This is the fifth — and final (for now) — installment in our Healthy Bladder Series! Click here to see the first installment about problems associated with “hovering” over the toilet seat to urinate, click here for the second article about how to FULLY empty your bladder, click here for the third installment about eating for a healthy bladder, and click here for the fourth article that explains why you shouldn’t go “just in case.”
Today we’re going to talk about POSTURE and MOVEMENT… Two of my favorite topics. I’m going to keep the article fairly brief, as I’ve written about both of these subjects in-depth in the past. I even have a video that describes how to find and maintain perfect posture and bodily alignment. Take a look at my video, “Look 5 Pounds Lighter With This Trick:”
Why does good posture matter?
If you don’t stand tall using techniques for proper posture and alignment, just look at all of the pressure you’re putting on your internal organs (not to mention your bones, muscles, and joints):
Standing (or sitting) with poor posture puts excessive pressure on your abdominal and pelvic organs and strains the muscles and connective tissues that surround your joints. Here are some of the not-so-fun issues that can result from poor posture:
- Rectus diastasis from your abdominal contents being pushed forward/outward.
- Pelvic organ prolapse from your pelvic organs (bladder, rectum, uterus) being pushed downward… This is compounded by the fact that the structure of your bony pelvis prevents downward descent of the pelvic organs when your pelvis is in the correct position. When your pelvic is NOT in the correct position — when it is tipped back (posterior tilt, as seen at right in the photos above) — the pelvic organs descend right on down through the space that makes the birthing canal. If you have an incompetent pelvic floor (too tight or too long and weak to work well) to boot, you’re almost guaranteed to develop pelvic organ prolapse at some point in your life.
- Constant pressure on the bladder and bowels due to your abdominal and pelvic contents being “squished” because of poor posture… This can lead to feelings of urinary and fecal urgency and bladder control issues.
- Musculoskeletal problems: Hip and low back pain… Upper back pain… Neck pain… The works.
Good posture isn’t super complicated, but it takes practice and frequent check-ins to make sure you’ve got it right:
- Stand with your feet and knees pointing straight ahead
- Allow your pelvis to be in a neutral position so that your low back isn’t super-arched or super-flat
- Roll your shoulders up, and then down and back, so that your shoulders are down and away from your ears and your chest is open (click here for a fantastic 1.5 minute video from Esther Gokhale that describes the “shoulder roll”)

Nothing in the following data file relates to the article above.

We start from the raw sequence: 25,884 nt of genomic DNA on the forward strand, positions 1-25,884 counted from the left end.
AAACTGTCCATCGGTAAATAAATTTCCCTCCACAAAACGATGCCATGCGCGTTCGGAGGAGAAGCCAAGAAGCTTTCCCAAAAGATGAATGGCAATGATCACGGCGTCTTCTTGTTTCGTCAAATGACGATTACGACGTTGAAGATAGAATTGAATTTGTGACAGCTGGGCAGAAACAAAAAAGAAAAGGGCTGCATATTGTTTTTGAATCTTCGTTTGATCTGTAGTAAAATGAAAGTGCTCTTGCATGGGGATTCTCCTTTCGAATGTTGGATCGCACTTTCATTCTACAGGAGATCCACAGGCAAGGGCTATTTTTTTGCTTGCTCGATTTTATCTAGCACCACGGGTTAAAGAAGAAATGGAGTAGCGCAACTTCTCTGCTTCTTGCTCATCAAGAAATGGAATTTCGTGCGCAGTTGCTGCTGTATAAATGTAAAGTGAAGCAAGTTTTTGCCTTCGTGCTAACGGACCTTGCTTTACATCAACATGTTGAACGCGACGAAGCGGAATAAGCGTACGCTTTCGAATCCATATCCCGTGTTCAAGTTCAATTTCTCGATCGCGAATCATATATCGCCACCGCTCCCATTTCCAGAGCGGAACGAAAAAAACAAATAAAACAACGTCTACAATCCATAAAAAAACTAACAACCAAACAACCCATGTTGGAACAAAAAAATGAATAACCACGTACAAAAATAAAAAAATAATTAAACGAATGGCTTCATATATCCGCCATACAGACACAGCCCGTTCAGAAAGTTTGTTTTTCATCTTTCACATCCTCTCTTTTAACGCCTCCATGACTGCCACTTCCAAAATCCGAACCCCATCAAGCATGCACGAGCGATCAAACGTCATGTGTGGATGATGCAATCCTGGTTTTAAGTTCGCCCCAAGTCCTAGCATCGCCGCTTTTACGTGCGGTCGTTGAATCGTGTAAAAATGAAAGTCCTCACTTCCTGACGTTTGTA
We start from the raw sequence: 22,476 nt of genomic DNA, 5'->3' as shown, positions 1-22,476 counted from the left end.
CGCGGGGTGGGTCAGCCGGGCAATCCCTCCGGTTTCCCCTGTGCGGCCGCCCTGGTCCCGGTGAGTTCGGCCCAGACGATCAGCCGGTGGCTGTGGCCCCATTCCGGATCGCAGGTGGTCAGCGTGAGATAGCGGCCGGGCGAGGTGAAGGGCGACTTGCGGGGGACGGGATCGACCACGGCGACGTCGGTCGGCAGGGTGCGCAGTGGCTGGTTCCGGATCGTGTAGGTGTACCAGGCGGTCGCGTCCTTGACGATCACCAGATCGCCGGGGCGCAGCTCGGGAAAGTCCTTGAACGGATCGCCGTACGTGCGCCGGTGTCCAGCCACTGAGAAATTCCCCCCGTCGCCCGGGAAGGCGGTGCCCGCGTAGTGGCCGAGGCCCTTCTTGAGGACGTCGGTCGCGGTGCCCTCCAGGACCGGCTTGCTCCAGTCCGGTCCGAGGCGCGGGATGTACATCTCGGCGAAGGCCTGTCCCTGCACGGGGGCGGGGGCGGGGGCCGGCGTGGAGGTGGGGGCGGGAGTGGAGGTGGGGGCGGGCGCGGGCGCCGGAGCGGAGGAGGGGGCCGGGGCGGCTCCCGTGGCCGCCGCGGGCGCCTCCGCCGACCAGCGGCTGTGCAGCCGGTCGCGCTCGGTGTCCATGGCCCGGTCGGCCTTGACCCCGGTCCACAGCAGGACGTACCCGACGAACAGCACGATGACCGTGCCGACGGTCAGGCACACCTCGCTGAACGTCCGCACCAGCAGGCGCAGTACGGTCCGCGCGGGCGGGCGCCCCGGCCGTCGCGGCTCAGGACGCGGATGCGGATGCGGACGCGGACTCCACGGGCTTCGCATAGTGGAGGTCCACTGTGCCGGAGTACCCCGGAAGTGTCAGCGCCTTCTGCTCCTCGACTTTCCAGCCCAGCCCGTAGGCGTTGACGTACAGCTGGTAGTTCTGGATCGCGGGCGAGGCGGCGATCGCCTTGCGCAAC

- Lift the crown of your head up toward the ceiling
When sitting, sit on your sit bones with your spine, shoulders, and head in alignment as noted above. Please do not slouch and sit on your sacrum! This leads to the “squishing” of internal organs as described earlier.
Why does movement matter?
I’ve said it before: Movement is the key to health. Having a regular exercise program is important, but it’s just as important to use your body and vary your movements THROUGHOUT the day, not just when you’re at the gym. Try to incorporate MORE walking into your life. Park in the farthest parking spot. Walk to your neighborhood grocery store rather than drive. Go for a walk with a friend rather than chatting at a coffee shop.
As biomechanist Katy Bowman says, “pelvic floor health depends on natural movement (i.e. walking, squatting, kneeling, lifting, changing positions) done throughout the day.” She calls this “movement nutrition,” stating that how we move — and the quantity and quality of our movement — is just as important as the foods we put into our body when it comes to health and wellness. In fact, the very act of movement helps us assimilate the nutrients we receive via food… Movement stimulates blood flow to circulate and help us utilize the nutrients we consume, and the load that we put on our bones and joints helps us build and maintain bone density (again, allowing us to properly utilize the nutrients we ingest).
So… It all comes down — once again — to one of the basic tenets of the FemFusion Fitness Philosophy: Eat clean, and MOVE EVERY DAY.